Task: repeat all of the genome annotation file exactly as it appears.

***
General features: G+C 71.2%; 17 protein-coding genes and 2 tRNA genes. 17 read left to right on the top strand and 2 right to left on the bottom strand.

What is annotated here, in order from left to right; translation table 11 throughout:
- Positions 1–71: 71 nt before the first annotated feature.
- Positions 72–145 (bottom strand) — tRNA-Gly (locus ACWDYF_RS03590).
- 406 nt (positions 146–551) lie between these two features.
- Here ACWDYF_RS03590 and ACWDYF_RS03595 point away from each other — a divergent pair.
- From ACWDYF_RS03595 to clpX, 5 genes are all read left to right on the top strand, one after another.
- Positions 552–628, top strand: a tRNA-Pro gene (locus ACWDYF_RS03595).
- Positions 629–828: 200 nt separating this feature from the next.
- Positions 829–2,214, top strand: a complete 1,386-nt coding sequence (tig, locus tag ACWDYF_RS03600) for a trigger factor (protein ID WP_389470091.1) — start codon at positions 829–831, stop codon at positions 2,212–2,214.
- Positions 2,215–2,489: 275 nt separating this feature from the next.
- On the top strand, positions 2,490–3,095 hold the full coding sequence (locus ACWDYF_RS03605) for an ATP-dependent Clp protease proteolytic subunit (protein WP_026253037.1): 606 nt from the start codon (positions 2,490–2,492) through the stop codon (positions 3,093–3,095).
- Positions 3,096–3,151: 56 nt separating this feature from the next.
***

General features: G+C 71.2%; 17 protein-coding genes and 2 tRNA genes. 17 read left to right on the top strand and 2 right to left on the bottom strand.

What is annotated here, in order from left to right; translation table 11 throughout:
- Positions 1–71: 71 nt before the first annotated feature.
- Positions 72–145 (bottom strand) — tRNA-Gly (locus ACWDYF_RS03590).
- 406 nt (positions 146–551) lie between these two features.
- Here ACWDYF_RS03590 and ACWDYF_RS03595 point away from each other — a divergent pair.
- From ACWDYF_RS03595 to clpX, 5 genes are all read left to right on the top strand, one after another.
- Positions 552–628, top strand: a tRNA-Pro gene (locus ACWDYF_RS03595).
- Positions 629–828: 200 nt separating this feature from the next.
- Positions 829–2,214, top strand: a complete 1,386-nt coding sequence (tig, locus tag ACWDYF_RS03600) for a trigger factor (protein ID WP_389470091.1) — start codon at positions 829–831, stop codon at positions 2,212–2,214.
- Positions 2,215–2,489: 275 nt separating this feature from the next.
- On the top strand, positions 2,490–3,095 hold the full coding sequence (locus ACWDYF_RS03605) for an ATP-dependent Clp protease proteolytic subunit (protein WP_026253037.1): 606 nt from the start codon (positions 2,490–2,492) through the stop codon (positions 3,093–3,095).
- Positions 3,096–3,151: 56 nt separating this feature from the next.